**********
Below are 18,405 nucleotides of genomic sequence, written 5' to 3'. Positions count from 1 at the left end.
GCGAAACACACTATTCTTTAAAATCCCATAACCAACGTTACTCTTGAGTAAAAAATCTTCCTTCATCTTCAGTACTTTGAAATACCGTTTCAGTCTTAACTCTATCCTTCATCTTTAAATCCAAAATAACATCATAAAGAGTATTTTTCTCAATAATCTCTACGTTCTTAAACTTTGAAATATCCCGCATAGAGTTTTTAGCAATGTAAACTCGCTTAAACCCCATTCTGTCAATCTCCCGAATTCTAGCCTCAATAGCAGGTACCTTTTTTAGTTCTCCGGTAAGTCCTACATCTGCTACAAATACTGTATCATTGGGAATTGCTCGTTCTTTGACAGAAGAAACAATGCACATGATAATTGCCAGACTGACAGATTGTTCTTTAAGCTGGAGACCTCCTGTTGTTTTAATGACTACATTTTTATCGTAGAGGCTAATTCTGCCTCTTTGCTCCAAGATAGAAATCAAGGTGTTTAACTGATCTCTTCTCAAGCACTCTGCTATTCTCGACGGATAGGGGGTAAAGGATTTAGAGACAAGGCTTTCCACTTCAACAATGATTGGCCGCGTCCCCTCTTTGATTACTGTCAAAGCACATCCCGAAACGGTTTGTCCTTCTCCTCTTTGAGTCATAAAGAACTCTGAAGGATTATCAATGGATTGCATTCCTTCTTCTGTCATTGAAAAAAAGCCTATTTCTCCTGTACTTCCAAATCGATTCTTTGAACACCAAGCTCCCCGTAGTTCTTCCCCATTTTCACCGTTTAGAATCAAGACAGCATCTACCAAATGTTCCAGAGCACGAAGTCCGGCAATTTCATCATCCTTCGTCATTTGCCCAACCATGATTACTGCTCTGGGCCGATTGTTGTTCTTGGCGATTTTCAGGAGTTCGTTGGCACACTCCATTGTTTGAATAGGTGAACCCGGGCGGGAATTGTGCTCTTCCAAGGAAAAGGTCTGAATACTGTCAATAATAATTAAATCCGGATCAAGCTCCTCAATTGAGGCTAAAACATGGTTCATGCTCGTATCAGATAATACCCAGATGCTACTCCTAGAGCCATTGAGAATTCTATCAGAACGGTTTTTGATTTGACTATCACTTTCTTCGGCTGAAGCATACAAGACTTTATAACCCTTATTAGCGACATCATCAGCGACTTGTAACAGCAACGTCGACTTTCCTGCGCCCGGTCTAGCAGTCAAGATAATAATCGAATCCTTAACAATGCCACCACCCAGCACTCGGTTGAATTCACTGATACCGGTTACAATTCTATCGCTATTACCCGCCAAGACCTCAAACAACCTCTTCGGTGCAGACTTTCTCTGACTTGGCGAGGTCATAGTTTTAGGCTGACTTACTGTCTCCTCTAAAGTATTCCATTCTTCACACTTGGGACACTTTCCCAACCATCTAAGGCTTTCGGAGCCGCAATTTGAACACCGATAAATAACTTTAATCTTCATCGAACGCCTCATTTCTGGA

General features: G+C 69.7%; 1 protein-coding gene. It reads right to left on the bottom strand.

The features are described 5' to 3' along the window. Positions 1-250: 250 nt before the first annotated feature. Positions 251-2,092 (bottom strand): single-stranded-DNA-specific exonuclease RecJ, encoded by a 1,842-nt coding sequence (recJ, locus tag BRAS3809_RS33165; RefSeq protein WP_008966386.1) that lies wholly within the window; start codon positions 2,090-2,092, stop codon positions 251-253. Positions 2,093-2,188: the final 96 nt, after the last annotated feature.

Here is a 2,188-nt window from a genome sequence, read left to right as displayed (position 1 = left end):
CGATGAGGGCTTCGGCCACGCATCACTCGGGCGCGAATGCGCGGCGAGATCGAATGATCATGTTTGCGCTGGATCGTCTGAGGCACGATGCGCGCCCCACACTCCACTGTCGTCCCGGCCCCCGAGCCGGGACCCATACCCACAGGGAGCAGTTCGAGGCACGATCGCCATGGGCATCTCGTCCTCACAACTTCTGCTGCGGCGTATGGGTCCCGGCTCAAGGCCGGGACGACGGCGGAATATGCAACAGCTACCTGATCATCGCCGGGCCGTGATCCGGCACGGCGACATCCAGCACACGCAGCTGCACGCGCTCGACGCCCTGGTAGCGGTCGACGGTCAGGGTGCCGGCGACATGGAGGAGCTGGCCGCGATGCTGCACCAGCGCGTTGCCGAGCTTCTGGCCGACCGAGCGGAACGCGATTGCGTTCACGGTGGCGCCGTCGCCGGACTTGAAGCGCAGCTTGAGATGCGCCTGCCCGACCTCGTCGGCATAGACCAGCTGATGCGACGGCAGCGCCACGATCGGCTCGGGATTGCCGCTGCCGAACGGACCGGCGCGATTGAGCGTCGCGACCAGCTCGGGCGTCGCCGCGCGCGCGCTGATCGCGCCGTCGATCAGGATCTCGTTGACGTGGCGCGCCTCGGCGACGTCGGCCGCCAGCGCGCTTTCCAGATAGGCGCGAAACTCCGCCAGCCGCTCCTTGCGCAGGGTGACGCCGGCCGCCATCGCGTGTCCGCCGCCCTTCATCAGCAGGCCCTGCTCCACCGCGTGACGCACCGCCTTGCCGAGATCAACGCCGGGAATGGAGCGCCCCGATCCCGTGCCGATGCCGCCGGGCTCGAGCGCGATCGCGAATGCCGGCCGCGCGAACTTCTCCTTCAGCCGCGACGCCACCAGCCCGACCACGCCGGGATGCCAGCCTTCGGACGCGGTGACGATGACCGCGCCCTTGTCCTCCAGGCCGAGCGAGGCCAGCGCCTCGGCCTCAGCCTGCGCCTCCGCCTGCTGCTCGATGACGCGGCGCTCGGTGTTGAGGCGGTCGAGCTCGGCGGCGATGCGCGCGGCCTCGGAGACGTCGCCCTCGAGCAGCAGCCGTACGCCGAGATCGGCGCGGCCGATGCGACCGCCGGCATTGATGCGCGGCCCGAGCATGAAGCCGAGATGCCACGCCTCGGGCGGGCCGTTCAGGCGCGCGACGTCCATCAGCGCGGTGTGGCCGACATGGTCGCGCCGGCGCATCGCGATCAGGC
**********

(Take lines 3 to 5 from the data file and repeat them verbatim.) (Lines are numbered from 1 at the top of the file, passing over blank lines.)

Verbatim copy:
General features: G+C 69.7%; 1 protein-coding gene. It reads right to left on the bottom strand.

The features are described 5' to 3' along the window. Positions 1-250: 250 nt before the first annotated feature. Positions 251-2,092 (bottom strand): single-stranded-DNA-specific exonuclease RecJ, encoded by a 1,842-nt coding sequence (recJ, locus tag BRAS3809_RS33165; RefSeq protein WP_008966386.1) that lies wholly within the window; start codon positions 2,090-2,092, stop codon positions 251-253. Positions 2,093-2,188: the final 96 nt, after the last annotated feature.

Here is a 2,188-nt window from a genome sequence, read left to right as displayed (position 1 = left end):